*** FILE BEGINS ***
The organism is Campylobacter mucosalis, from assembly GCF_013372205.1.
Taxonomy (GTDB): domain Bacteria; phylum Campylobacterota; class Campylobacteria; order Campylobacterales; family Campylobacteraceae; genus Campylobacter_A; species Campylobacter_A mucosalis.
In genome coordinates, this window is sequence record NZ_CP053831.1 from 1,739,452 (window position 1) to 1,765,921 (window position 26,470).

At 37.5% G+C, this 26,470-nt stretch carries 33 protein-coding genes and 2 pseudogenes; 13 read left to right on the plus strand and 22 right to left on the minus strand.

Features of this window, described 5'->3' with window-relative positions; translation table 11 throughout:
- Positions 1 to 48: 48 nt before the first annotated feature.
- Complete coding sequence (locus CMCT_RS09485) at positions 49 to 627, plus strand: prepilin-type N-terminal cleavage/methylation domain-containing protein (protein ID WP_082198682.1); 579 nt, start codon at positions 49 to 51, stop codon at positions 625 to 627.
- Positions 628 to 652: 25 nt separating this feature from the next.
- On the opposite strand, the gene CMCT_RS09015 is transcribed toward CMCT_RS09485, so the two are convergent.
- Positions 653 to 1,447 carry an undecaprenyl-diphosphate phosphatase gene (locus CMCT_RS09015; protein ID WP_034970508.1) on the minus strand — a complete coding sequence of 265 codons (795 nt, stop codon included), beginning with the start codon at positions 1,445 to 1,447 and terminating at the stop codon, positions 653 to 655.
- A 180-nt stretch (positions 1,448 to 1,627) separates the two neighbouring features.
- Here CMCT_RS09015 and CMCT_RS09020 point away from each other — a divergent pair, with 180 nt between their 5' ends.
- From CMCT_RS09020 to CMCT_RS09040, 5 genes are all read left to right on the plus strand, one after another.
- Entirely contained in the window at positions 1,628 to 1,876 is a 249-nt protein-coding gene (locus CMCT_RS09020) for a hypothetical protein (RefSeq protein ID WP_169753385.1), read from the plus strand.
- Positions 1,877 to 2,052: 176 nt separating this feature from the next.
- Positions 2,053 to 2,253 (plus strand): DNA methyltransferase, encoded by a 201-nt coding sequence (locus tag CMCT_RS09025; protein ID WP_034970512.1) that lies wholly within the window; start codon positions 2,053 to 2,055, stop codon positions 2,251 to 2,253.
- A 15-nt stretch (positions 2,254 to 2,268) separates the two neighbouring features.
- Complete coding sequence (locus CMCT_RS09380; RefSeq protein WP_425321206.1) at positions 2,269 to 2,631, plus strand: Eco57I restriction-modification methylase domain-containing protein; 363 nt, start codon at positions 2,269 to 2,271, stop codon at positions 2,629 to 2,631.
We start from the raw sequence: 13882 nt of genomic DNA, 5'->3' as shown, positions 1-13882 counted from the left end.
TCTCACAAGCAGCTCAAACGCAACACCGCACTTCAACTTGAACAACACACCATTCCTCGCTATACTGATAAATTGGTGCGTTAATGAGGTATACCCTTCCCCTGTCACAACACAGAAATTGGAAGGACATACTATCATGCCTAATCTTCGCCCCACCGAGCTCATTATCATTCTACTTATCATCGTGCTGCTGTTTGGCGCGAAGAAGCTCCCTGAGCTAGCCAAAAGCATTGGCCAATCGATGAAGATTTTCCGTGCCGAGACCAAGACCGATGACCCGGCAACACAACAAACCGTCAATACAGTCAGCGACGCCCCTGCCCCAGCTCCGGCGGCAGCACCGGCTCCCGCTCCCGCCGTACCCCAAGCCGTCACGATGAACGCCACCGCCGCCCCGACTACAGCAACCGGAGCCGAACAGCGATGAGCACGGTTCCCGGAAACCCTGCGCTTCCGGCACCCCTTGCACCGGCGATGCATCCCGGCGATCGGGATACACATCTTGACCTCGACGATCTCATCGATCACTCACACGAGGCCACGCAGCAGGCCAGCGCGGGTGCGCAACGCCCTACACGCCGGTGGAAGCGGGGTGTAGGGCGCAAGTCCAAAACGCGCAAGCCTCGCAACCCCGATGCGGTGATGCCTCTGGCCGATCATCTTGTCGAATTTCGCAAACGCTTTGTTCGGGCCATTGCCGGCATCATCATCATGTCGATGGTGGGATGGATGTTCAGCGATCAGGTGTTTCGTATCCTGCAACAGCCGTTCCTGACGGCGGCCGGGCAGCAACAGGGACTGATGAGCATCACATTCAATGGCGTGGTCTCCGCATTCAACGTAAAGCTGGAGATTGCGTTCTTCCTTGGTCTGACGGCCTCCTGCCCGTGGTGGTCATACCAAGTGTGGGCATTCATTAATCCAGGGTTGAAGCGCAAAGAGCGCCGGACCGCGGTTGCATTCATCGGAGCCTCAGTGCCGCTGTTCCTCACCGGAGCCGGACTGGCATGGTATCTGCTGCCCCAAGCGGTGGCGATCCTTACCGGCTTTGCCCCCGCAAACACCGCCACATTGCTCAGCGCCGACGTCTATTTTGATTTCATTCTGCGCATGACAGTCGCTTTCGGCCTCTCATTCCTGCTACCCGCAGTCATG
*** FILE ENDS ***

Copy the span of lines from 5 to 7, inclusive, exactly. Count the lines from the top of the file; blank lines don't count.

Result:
Features of this window, described 5'->3' with window-relative positions; translation table 11 throughout:
- Positions 1 to 48: 48 nt before the first annotated feature.
- Complete coding sequence (locus CMCT_RS09485) at positions 49 to 627, plus strand: prepilin-type N-terminal cleavage/methylation domain-containing protein (protein ID WP_082198682.1); 579 nt, start codon at positions 49 to 51, stop codon at positions 625 to 627.